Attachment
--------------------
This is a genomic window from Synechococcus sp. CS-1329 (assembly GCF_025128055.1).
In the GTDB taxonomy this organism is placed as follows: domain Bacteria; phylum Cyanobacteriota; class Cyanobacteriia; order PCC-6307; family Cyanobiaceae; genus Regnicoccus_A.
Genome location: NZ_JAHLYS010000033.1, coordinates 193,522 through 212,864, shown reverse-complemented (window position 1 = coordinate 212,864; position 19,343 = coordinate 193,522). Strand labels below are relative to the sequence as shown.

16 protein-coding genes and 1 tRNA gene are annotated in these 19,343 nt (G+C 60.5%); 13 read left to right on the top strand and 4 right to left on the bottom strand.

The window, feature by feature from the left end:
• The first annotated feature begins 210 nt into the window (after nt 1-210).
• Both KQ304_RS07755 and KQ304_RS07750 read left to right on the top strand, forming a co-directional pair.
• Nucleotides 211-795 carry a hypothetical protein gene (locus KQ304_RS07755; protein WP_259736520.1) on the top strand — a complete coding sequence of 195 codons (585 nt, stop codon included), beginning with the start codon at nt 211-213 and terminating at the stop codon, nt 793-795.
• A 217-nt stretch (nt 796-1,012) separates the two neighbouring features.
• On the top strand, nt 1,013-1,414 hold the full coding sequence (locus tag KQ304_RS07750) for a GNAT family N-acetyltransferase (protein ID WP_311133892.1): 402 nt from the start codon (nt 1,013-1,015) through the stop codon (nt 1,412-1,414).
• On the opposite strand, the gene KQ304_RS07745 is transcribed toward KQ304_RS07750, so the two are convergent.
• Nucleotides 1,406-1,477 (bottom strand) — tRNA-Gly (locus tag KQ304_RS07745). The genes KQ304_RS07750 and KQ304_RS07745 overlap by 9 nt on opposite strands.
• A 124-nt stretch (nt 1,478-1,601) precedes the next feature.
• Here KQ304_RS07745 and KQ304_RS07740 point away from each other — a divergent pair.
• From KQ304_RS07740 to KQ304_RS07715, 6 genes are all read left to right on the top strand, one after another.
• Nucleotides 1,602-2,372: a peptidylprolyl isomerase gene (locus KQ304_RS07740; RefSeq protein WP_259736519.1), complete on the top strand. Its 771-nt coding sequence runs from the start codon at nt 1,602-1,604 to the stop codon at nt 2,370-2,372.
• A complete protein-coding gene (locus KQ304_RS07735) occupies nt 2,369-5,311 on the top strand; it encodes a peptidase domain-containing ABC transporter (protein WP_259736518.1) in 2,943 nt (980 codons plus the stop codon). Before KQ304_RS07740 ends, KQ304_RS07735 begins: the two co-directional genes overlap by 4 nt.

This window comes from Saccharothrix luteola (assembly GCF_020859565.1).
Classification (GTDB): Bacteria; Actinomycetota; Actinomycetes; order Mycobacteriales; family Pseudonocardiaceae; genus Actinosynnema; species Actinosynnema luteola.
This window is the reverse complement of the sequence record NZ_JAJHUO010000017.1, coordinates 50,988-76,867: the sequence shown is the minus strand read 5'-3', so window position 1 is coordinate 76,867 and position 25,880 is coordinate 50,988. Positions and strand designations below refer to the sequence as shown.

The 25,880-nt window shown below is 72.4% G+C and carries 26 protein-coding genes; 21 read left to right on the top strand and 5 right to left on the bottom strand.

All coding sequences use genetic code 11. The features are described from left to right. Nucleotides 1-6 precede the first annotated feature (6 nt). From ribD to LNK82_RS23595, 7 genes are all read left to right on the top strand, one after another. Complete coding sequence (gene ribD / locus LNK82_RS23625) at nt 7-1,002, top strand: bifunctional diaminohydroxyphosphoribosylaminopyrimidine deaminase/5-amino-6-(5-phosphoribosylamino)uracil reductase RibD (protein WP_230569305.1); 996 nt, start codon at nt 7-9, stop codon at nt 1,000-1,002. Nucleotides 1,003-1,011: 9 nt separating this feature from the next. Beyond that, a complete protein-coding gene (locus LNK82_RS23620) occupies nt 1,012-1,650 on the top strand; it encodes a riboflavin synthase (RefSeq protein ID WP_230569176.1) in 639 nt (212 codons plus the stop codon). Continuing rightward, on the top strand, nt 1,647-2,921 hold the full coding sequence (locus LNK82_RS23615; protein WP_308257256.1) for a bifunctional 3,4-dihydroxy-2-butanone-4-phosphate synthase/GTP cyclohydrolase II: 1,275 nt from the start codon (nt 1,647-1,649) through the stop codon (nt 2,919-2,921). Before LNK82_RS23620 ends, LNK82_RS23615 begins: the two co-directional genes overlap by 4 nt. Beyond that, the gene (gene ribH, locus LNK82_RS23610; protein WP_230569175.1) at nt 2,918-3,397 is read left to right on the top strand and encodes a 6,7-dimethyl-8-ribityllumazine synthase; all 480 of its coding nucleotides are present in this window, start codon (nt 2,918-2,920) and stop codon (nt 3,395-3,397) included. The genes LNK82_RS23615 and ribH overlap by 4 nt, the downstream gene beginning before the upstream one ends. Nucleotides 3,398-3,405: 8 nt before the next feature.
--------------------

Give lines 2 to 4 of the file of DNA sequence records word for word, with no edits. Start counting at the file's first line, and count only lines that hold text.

In the GTDB taxonomy this organism is placed as follows: domain Bacteria; phylum Cyanobacteriota; class Cyanobacteriia; order PCC-6307; family Cyanobiaceae; genus Regnicoccus_A.
Genome location: NZ_JAHLYS010000033.1, coordinates 193,522 through 212,864, shown reverse-complemented (window position 1 = coordinate 212,864; position 19,343 = coordinate 193,522). Strand labels below are relative to the sequence as shown.

16 protein-coding genes and 1 tRNA gene are annotated in these 19,343 nt (G+C 60.5%); 13 read left to right on the top strand and 4 right to left on the bottom strand.